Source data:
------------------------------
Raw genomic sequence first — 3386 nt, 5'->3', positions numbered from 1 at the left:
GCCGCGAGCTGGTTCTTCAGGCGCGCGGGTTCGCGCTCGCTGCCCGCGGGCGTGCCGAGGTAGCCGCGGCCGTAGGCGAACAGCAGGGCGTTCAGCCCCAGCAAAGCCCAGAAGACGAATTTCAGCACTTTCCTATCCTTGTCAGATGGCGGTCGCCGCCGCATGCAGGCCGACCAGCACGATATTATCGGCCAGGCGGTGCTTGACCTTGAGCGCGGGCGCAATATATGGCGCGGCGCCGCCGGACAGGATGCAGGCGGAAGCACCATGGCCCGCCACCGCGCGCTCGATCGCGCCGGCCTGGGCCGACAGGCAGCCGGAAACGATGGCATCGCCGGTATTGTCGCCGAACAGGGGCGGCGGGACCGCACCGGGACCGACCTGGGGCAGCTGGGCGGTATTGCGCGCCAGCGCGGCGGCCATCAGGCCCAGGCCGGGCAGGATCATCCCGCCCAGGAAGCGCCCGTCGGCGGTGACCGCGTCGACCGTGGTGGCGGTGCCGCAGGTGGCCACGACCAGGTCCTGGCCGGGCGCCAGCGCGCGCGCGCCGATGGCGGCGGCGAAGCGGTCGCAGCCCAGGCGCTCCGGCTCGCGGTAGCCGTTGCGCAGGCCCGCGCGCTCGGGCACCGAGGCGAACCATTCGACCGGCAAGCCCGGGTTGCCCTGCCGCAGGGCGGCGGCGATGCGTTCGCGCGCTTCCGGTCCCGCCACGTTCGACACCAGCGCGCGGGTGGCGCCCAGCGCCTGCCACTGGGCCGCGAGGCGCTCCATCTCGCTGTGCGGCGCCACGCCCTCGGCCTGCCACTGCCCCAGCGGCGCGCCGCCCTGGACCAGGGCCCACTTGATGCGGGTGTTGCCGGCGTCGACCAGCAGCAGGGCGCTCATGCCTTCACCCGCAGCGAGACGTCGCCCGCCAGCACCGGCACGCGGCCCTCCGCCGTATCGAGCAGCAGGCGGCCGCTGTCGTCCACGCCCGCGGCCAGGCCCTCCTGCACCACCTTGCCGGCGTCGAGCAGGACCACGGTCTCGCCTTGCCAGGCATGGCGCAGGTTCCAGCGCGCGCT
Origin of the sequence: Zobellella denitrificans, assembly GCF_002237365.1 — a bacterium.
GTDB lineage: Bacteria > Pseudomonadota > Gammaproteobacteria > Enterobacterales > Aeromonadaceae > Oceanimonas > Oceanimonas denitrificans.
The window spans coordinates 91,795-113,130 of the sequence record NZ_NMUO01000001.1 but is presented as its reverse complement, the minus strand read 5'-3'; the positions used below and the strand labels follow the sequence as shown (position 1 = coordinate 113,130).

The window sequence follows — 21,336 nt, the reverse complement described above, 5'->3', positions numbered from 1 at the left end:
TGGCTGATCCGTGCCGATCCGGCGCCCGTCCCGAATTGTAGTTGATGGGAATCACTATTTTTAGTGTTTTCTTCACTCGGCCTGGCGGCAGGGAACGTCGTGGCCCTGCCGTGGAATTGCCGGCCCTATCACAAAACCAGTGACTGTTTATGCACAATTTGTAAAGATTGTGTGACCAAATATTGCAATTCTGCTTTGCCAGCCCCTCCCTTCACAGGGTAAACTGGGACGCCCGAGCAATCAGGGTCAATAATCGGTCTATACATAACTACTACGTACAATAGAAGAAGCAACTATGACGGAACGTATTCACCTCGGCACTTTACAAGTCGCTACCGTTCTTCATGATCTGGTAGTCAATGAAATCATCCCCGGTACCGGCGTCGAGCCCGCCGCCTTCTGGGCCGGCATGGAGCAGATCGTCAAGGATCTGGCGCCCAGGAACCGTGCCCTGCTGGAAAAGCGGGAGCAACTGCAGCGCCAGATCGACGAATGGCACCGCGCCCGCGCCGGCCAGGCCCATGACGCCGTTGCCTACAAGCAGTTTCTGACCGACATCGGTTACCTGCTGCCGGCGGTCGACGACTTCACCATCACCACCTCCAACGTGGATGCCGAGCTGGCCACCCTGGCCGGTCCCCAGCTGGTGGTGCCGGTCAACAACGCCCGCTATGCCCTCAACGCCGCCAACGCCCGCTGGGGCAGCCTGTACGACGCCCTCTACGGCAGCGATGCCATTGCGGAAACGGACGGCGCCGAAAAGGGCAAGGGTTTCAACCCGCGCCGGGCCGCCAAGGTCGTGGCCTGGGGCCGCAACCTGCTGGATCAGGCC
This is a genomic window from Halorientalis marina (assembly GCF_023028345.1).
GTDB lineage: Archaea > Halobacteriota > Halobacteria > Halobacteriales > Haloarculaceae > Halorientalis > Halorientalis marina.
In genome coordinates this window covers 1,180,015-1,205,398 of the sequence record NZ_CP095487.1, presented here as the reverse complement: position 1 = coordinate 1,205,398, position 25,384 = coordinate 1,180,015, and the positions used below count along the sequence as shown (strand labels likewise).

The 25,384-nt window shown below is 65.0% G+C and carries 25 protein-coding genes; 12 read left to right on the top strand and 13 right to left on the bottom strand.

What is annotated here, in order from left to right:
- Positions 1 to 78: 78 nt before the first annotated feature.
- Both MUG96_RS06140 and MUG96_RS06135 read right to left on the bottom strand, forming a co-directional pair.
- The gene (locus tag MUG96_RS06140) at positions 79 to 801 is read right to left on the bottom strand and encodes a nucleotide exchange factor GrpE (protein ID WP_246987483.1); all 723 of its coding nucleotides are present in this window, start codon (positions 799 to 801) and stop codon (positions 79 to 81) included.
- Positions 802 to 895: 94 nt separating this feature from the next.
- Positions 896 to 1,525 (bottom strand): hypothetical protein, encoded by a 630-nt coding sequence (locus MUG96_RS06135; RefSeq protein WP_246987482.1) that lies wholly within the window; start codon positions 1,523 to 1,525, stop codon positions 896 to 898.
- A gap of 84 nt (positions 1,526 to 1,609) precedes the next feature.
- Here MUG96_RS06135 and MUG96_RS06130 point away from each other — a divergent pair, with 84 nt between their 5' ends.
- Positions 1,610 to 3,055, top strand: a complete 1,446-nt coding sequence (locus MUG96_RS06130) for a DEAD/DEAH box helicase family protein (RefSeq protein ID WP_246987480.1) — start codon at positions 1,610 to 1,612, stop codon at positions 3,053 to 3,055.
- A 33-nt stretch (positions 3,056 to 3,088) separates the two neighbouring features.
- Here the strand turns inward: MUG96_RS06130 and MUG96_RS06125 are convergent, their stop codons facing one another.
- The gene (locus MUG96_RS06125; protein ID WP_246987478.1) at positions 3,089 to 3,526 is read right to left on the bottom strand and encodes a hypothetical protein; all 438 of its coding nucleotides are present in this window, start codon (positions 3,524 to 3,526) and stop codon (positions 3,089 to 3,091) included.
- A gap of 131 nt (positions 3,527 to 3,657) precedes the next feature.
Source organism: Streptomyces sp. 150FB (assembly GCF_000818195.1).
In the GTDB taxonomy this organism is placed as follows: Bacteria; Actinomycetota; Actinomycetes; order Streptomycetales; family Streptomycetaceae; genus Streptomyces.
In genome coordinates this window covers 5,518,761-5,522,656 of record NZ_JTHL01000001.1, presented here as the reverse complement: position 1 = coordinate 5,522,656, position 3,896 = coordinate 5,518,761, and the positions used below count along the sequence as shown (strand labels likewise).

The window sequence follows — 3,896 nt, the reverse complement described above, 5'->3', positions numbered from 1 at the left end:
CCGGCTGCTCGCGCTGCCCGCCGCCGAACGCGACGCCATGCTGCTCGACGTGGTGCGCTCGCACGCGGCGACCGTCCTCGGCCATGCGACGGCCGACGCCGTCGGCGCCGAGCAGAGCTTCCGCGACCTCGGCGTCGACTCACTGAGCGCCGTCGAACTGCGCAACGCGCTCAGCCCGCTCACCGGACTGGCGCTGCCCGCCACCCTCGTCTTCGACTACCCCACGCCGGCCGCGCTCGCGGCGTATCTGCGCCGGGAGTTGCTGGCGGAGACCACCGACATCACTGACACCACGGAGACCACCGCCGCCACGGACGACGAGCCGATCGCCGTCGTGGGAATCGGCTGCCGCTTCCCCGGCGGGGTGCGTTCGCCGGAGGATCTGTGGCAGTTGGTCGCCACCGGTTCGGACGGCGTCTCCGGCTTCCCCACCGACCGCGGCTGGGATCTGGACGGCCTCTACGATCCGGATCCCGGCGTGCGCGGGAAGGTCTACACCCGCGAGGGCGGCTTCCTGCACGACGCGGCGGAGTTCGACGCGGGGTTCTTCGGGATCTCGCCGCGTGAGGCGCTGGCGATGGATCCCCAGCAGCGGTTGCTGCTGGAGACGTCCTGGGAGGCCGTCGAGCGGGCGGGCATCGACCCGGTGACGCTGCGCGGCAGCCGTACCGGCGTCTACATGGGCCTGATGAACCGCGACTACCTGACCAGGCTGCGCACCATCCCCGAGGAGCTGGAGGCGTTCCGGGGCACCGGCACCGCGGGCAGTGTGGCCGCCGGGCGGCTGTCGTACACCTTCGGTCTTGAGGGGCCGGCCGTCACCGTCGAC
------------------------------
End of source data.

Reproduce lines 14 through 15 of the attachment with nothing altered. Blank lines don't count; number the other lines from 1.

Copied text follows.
- Both MUG96_RS06140 and MUG96_RS06135 read right to left on the bottom strand, forming a co-directional pair.
- The gene (locus tag MUG96_RS06140) at positions 79 to 801 is read right to left on the bottom strand and encodes a nucleotide exchange factor GrpE (protein ID WP_246987483.1); all 723 of its coding nucleotides are present in this window, start codon (positions 799 to 801) and stop codon (positions 79 to 81) included.